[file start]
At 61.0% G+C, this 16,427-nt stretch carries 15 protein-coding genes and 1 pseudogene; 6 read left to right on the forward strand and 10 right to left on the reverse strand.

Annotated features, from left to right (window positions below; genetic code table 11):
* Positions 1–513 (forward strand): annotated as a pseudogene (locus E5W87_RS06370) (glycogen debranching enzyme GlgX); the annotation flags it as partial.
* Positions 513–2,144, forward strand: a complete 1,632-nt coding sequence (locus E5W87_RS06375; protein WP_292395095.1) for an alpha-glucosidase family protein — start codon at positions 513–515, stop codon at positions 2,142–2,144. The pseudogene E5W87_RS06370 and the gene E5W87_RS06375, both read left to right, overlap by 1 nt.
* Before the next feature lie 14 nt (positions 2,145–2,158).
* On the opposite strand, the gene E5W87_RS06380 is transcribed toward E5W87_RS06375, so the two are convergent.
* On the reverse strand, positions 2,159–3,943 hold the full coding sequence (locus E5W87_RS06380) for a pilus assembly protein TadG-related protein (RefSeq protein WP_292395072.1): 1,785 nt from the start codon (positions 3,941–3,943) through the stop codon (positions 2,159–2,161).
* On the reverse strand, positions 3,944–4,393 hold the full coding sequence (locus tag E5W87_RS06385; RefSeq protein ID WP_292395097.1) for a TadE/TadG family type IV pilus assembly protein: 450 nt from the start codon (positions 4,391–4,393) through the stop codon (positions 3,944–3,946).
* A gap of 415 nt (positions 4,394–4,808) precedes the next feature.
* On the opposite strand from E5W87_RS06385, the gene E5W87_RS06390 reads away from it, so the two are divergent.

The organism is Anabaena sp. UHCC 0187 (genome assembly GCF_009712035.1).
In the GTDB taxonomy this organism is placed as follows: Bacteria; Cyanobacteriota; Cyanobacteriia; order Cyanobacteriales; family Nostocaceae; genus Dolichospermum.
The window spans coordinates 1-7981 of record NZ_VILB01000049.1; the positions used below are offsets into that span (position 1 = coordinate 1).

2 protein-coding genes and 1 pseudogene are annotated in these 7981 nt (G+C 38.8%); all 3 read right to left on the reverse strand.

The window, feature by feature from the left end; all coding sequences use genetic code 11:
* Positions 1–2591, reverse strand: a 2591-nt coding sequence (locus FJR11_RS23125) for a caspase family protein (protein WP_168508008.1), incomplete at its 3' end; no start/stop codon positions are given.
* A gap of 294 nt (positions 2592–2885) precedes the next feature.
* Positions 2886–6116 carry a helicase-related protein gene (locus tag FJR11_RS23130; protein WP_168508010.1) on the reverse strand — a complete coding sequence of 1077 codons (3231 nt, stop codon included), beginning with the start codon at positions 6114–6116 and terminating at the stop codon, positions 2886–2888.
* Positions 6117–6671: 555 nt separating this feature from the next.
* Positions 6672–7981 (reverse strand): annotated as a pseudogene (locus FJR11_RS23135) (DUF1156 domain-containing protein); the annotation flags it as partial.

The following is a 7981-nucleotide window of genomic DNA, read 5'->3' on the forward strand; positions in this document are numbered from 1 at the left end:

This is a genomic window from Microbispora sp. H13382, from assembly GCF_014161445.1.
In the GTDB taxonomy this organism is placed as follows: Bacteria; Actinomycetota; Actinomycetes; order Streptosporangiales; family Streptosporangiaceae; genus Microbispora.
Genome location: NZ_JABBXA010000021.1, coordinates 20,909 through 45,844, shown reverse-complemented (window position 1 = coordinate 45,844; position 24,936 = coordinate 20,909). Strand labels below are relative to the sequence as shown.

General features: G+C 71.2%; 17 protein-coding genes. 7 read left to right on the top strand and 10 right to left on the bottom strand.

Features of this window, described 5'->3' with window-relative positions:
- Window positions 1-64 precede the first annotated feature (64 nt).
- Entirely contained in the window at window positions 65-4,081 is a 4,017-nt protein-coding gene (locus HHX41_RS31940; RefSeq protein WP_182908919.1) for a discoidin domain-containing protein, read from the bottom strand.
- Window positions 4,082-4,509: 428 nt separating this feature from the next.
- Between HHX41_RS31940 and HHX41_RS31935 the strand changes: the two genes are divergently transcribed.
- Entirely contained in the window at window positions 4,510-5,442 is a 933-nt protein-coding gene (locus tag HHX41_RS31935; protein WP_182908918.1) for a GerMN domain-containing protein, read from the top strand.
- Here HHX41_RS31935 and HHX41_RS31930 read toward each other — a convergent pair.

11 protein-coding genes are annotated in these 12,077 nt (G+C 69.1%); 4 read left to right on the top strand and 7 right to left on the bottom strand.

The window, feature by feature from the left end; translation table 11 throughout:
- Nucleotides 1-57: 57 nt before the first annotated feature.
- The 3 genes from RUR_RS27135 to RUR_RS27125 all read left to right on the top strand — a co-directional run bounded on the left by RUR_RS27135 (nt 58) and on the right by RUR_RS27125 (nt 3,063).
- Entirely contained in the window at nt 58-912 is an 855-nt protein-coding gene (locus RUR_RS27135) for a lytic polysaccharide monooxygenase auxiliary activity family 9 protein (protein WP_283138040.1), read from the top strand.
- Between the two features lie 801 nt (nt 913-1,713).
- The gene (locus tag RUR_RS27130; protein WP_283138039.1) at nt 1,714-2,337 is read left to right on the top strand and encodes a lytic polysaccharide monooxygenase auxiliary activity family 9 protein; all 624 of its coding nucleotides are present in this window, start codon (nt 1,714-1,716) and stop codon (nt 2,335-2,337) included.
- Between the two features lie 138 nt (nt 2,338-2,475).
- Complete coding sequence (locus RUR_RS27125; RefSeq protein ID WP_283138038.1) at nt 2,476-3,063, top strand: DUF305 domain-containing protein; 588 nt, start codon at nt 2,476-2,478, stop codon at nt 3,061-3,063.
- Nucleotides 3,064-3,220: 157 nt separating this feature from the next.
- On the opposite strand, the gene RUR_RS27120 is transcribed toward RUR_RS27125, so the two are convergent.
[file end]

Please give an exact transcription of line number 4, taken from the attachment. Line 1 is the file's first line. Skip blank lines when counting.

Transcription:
* Positions 513–2,144, forward strand: a complete 1,632-nt coding sequence (locus E5W87_RS06375; protein WP_292395095.1) for an alpha-glucosidase family protein — start codon at positions 513–515, stop codon at positions 2,142–2,144. The pseudogene E5W87_RS06370 and the gene E5W87_RS06375, both read left to right, overlap by 1 nt.